The right spot.

Putting you subject at the centre of a photo may be adequate in taking photos but it does not always tell a good story.  Perhaps you’ve heard of the Rule of Thirds, it is a creative guideline for taking photographs that will allow you to give your image a more dynamic flow.

Placing your subject one third of the way in any direction will allow you to fill the rest of the image and tell a better story.  You can use this in a variety of ways such as: conveying movement, creating drama and anticipation around your subject, connecting with the subject’s eyes or when placing your main subject among other elements.

Using the rule of thirds gives this image a sense of motion. A journey towards a destination.

The Focal Point

A good image will always have a good focal point where the eye normally rests. The subject’s eyes, a subtle sparkle reflecting on a window, a bright spot or a rock, always remember that everything should lead to the main element of the photograph.  Busy can be good only if it complements the main element, but be careful in all the confusion make sure the viewer is not left to be just that, confused.

What’s in the background

Yes, the background is also a critical element of the final image.  The background should complement your subject and should be able to provide a cohesive theme to support the story.  The background should not clutter the image, distract from your main subject or distort the overall impact of the main element in the story.  Always note how your background blends with your subject, be wary of accidentally making your subject grow horns by placing your subject in front of a pole or a tree branch.  Experiment on depth of field to create drama or uniformity.

The foreground.

A foreground can also add cohesiveness to the main story or be taken for granted to be a distraction.  I usually choose to use the foreground to make the image complete, but I also make sure that the foreground does not interfere with the main subject such as covering important elements of my main subject.  Using the original part of the scenery, like leaves or grass is also more appealing and conveys a better story than cropping the legs or taking half body shots.

Draw the viewer’s eye

Add depth to your image and draw the viewer’s eye to your main subject.  You can do this by using leading lines, colour contrasts, lighting, and framing or by adding some mystery to the image by positioning the subject to the right.  Generally people look at an image left to right as this is how we normally read.

Create a full picture, use the entire image to tell a story…

“I treat the photograph as a work of great complexity in which you can find drama. Add to that a careful composition of landscapes, live photography, the right music and interviews with people, and it becomes a style.” – Ken Burns


Native Colours

character in a story

Character in a story

A straightforward composition, slight colour tweaking, her favourite past time, her native garments, her favourite spot, her eyes, her experiences, her mannerisms, her personality, her character and her story.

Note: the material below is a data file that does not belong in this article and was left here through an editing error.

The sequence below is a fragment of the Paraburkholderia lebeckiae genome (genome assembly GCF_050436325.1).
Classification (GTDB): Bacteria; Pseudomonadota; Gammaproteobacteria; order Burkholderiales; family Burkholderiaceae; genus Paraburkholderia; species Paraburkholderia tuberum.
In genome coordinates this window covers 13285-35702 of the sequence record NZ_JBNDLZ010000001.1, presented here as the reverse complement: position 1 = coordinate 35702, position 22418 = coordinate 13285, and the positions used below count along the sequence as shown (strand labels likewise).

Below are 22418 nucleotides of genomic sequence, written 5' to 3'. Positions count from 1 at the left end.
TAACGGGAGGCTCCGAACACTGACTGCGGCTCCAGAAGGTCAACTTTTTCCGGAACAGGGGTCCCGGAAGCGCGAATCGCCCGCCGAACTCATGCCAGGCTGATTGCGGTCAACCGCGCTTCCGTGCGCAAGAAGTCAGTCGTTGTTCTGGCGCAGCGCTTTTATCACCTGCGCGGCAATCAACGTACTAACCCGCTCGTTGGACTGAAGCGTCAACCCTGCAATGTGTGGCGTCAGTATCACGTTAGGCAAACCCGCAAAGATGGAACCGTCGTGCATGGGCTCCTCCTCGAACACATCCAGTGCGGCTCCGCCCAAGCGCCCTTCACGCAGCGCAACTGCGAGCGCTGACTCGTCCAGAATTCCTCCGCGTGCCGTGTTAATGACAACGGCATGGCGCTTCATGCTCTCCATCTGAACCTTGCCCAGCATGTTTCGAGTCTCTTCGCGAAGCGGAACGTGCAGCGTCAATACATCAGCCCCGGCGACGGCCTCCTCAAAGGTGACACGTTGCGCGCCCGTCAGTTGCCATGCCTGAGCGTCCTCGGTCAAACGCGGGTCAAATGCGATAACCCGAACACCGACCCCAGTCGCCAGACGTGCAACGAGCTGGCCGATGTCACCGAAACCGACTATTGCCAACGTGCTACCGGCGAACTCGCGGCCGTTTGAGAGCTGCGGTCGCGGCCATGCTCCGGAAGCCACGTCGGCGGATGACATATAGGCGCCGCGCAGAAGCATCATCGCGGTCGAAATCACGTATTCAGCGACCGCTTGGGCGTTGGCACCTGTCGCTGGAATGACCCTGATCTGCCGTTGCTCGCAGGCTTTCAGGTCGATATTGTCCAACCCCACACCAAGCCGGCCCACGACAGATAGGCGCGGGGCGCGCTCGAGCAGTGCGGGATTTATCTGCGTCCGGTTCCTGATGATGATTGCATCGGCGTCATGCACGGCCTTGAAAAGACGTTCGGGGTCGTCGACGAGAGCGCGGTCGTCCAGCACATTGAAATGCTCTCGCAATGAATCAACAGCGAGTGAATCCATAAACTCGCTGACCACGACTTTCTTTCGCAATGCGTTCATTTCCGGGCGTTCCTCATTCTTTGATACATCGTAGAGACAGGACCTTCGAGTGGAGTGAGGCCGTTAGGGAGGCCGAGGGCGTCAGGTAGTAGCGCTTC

A portrait does not only show an image but a good portrait will also show the subject’s personality, attitude, state of mind, their mannerisms and most of all reveal and showcase their character to tell a story.

Offer more than the subject’s face, challenge yourself in paying more attention on the smallest detail and sometimes you don’t need to be fancy.

All you need is an interesting subject and a character in the story…


Deeper side of your subject

portraits of Iloilo

This photo was taken at a photo assignment I did a few  years back.  I saw this gentleman outside a Catholic church asking passers-by for some extra change.  I approached him hoping to start a conversation.  He ended up sharing his story of losing everything, his livelihood, his love ones and according to him his dignity.  I stood there and listened to him thinking of ways to encourage him (keeping the story of Job in mind), I decided to just listen and hear more, as a father myself I can only imagine the pain and hurt he’s been through.

It would have been very easy for me to take a portrait of this gentleman in his current state, sitting right next to this picturesque building door with crowds walking past him with only him noticing me and looking straight at my lens but I have come to know the man, I have heard his story and I felt it was more satisfying to show him in a different light, a smile.  To  him, his smile might have lasted for a second a mere reaction to whatever I said, maybe it was because he found someone who listened to him or maybe I had something on my forehead he found amusing I wouldn’t know, for that moment he forgot the hurt he forgot the pain…he smiled. For me his smile will surely last for more than a second, the conversation etched in my mind and the image printed and framed will always remind me of the deeper meaning of the photo and the story behind it.

A deeper meaning, a story within a story…

Nino E.